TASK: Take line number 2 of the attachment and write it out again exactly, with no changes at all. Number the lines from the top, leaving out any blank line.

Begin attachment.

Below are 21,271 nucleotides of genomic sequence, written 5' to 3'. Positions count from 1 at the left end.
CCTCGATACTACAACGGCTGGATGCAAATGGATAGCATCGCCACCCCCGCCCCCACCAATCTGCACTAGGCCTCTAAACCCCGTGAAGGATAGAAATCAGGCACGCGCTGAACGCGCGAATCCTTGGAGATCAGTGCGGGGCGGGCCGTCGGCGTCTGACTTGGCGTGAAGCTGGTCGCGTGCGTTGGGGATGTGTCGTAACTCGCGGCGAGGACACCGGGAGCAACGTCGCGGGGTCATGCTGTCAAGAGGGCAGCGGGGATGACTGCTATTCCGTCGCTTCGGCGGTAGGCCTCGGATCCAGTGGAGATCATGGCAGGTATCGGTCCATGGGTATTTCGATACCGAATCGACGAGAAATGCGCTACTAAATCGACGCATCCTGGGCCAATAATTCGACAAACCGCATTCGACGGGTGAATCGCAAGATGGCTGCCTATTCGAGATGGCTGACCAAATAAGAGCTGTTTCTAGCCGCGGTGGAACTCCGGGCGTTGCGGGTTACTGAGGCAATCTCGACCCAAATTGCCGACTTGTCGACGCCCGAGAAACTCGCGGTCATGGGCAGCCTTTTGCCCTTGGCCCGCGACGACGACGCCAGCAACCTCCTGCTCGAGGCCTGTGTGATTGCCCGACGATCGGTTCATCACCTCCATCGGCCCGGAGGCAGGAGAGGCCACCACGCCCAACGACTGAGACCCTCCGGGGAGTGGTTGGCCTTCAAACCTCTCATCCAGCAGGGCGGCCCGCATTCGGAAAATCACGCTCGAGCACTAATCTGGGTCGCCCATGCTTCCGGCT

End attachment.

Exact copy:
CCTCGATACTACAACGGCTGGATGCAAATGGATAGCATCGCCACCCCCGCCCCCACCAATCTGCACTAGGCCTCTAAACCCCGTGAAGGATAGAAATCAGGCACGCGCTGAACGCGCGAATCCTTGGAGATCAGTGCGGGGCGGGCCGTCGGCGTCTGACTTGGCGTGAAGCTGGTCGCGTGCGTTGGGGATGTGTCGTAACTCGCGGCGAGGACACCGGGAGCAACGTCGCGGGGTCATGCTGTCAAGAGGGCAGCGGGGATGACTGCTATTCCGTCGCTTCGGCGGTAGGCCTCGGATCCAGTGGAGATCATGGCAGGTATCGGTCCATGGGTATTTCGATACCGAATCGACGAGAAATGCGCTACTAAATCGACGCATCCTGGGCCAATAATTCGACAAACCGCATTCGACGGGTGAATCGCAAGATGGCTGCCTATTCGAGATGGCTGACCAAATAAGAGCTGTTTCTAGCCGCGGTGGAACTCCGGGCGTTGCGGGTTACTGAGGCAATCTCGACCCAAATTGCCGACTTGTCGACGCCCGAGAAACTCGCGGTCATGGGCAGCCTTTTGCCCTTGGCCCGCGACGACGACGCCAGCAACCTCCTGCTCGAGGCCTGTGTGATTGCCCGACGATCGGTTCATCACCTCCATCGGCCCGGAGGCAGGAGAGGCCACCACGCCCAACGACTGAGACCCTCCGGGGAGTGGTTGGCCTTCAAACCTCTCATCCAGCAGGGCGGCCCGCATTCGGAAAATCACGCTCGAGCACTAATCTGGGTCGCCCATGCTTCCGGCT